Archive - June 2022

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Time Before Roe. Somewhere Worse by Jia Tolentina (Kyrgyzstan)
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JFK Service Award recipients embody commitment and connection
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NY Times hires Megan McCrea (Micronesia)
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BUILDING COMMUNITY by Harlan Russell Green (Turkey)
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THE GECKO IN THE BATHTUB by Nanina Marie Fuller (Philippines)
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BRIGHTEST SUN by Adrienne Benson (Nepal)
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Elaine Chao on the board of the Asian Pacific American Center
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The Peace Corps, RPCV Tom Scanlon, and the President of Notre Dame
9
The NPCA Answers…..
10
Review — THE WORLD AGAINST HER SKIN by John Thorndike (El Salvador)
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What Some Staff of NPCA are Saying…But Are Afraid to Tell Us Who They Are
12
Is Getting Rid of Glenn a Wise Decision?
13
Without Car–SIN CARRO
14
Farewell to RPCV Dick Lipez (Ethiopia)
15
Trouble Brewing for RPCVs–Bad Decision at the NPCA

Time Before Roe. Somewhere Worse by Jia Tolentina (Kyrgyzstan)

Thanks for the ‘heads up’ from Bill Preston (Thailand 1977-80) We’re Not Going Back to the Time Before Roe. We’re Going Somewhere Worse We are entering an era not just of unsafe abortions but of the widespread criminalization of pregnancy. By Jia Tolentina (Kyrgyzstan 2009) The New Yorker June 24, 2022 Illustration by Chloe Cushman In the weeks since a draft of the Supreme Court’s decision in Dobbs v. Jackson Women’s Health Organization—a case about a Mississippi law that bans abortion after fifteen weeks, with some health-related exceptions but none for rape or incest—was leaked, a slogan has been revived: “We won’t go back.” It has been chanted at marches, defiantly but also somewhat awkwardly, given that this is plainly an era of repression and regression, in which abortion rights are not the only rights disappearing. Now that the Supreme Court has issued its final decision, overturning Roe v. Wade and removing the constitutional right to . . .

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JFK Service Award recipients embody commitment and connection

WASHINGTON – In a ceremony at the United States Institute of Peace, Peace Corps Chief Executive Officer (CEO) Carol Spahn presented the John F. Kennedy (JFK) Service Awards to five exceptional Peace Corps staff and returned volunteers. The award, presented every five years, commemorates President Kennedy’s vision, leadership, and commitment to public service by recognizing members of the Peace Corps network who embody the spirit of service and help advance world peace and friendship. The event was attended by former Peace Corps directors, staff, members of the Peace Corps network, and returned volunteers. “Peace Corps was built on the premise that peace is not the exclusive mandate of politicians and world leaders,” said Spahn. “It requires each and every one of us, day in and day out, deeply connecting as individuals to people and nations around the world and contributing our unique cultures, identities, skills and passions.” The awards were given . . .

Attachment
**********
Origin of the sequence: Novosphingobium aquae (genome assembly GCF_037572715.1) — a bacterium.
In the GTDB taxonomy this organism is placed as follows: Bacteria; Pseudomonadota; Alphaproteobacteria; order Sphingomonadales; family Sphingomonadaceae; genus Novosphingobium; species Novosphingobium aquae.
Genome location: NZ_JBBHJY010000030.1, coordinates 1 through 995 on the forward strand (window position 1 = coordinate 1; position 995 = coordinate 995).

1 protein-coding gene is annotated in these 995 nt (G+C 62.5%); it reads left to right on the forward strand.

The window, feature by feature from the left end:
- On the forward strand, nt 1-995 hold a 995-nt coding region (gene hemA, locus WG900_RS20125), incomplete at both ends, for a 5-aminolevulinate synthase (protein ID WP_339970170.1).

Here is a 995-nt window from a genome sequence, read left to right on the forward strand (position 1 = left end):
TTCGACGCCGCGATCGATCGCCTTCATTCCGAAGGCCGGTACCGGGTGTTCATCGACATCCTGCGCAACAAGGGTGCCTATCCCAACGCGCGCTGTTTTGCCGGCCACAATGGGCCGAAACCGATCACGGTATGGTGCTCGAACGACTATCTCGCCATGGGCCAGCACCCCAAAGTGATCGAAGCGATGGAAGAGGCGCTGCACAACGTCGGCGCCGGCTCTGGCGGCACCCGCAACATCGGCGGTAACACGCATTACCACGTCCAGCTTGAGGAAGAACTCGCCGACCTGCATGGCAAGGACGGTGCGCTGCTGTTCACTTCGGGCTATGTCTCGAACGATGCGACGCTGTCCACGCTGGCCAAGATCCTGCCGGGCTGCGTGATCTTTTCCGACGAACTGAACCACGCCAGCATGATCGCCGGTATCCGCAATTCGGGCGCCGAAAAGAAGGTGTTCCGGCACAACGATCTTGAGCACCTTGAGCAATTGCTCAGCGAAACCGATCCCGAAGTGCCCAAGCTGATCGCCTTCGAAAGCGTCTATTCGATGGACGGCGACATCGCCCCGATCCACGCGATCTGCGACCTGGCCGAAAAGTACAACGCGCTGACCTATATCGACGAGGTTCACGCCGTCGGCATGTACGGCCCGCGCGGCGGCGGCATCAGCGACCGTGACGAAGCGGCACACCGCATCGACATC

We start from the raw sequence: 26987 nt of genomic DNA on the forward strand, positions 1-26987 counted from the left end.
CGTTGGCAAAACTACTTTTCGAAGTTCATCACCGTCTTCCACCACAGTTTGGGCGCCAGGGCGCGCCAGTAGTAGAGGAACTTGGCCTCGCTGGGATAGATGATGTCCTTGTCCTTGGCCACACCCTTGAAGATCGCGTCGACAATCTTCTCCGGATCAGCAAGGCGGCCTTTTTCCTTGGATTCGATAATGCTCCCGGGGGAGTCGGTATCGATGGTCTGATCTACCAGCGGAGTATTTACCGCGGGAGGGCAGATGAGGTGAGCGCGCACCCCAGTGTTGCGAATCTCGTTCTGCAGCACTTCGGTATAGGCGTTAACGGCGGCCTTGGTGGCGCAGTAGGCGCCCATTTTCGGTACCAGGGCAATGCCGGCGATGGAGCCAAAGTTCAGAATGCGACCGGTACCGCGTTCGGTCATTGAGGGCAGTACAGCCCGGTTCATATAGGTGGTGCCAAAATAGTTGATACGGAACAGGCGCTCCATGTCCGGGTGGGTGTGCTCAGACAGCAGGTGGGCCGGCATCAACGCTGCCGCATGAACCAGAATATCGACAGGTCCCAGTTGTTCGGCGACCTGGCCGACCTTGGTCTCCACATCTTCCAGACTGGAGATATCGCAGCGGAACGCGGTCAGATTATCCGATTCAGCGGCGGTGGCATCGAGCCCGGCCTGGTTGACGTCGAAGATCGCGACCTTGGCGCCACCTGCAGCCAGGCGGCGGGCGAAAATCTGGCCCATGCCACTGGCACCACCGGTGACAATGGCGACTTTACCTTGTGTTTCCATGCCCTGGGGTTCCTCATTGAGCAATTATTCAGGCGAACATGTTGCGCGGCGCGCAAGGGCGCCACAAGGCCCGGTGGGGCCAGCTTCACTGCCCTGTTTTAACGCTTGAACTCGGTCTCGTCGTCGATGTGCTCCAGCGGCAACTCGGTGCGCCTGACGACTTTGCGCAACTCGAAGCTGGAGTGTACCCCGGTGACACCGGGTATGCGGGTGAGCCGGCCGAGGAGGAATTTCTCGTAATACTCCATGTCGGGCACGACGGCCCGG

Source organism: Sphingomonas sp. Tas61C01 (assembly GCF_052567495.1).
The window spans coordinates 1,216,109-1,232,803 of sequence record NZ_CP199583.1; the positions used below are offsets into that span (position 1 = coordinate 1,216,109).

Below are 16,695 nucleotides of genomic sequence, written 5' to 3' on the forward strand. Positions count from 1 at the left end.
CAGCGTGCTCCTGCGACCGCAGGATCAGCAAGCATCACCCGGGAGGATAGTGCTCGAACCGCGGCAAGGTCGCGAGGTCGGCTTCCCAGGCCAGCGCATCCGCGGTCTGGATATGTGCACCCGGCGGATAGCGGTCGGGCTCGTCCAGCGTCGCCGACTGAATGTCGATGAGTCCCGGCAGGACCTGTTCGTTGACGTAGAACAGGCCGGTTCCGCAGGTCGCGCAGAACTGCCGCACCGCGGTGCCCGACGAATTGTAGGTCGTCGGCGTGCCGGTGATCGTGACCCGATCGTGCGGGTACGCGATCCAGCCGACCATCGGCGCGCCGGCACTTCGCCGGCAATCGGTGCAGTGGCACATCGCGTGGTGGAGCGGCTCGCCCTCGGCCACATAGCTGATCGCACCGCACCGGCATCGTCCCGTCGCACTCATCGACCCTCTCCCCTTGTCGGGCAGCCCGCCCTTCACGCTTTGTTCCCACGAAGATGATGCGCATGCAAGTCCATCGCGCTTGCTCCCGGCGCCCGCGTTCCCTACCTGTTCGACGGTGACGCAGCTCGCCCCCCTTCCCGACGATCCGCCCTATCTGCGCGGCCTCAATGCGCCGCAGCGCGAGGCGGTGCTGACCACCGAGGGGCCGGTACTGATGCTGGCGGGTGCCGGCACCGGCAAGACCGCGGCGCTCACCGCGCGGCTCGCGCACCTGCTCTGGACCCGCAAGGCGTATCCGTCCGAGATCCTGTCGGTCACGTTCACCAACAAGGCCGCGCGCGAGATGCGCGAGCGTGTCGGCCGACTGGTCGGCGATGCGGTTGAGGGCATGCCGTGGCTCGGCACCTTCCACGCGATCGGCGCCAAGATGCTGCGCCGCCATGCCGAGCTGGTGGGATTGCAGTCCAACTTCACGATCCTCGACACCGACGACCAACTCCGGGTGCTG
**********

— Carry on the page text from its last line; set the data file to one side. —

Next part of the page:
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NY Times hires Megan McCrea (Micronesia)

  The New York Times has tapped Megan McCrea (Micronesia 2007-09) as a senior staff editor for its Special Sections wing of the Print Hub. Recently, she freelanced as an editorial strategist for the book packager Connected Dots Media. Her work has appeared in Condé Nast Traveler, Better Homes & Gardens, the San Francisco Chronicle, Mabuhay, and Poetry Flash. She was a senior editor at Via, AAA’s award-winning travel and lifestyle magazine covering nine western states. There, she launched the magazine’s Arizona edition. She was also an assistant travel editor at Sunset magazine, overseeing coverage of the Southwest. Freshly back from the Peace Corps, she co-authored, with 6 other RPCVs, Other Places Publishing’s guidebook to her country of service, Federated States of Micronesia and Palau. McCrea has a BA from Duke University. She lives in Brooklyn with her boyfriend, her bicycle, and a whole lotta books.

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BUILDING COMMUNITY by Harlan Russell Green (Turkey)

Answering Kennedy’s Call   Building Community Answering Kennedy’s Call, Harlan Green’s memoir of his years working to build successful communities at home and abroad, shows what is possible when communities come together to improve their lives.  He describes his work as a Peace Corps Volunteer in a rural community development program in a Turkish village, teaching vocational skills and convincing the villagers to develop new agricultural methods.  Green also worked as a photographer and filmmaker for the USEPA in its earliest days lobbying communities to implement the Clean Air and Water Acts that were enacted to mitigate the growing air and water pollution. He joined Cesar Chavez and the United Farmworkers of America during its mid-1970s struggle organizing seasonal farm workers to better their living conditions; documenting the grape and lettuce boycotts, and Cesar’s charismatic leadership using non-violent methods to fight violent opposition by growers and the Teamsters Union. He . . .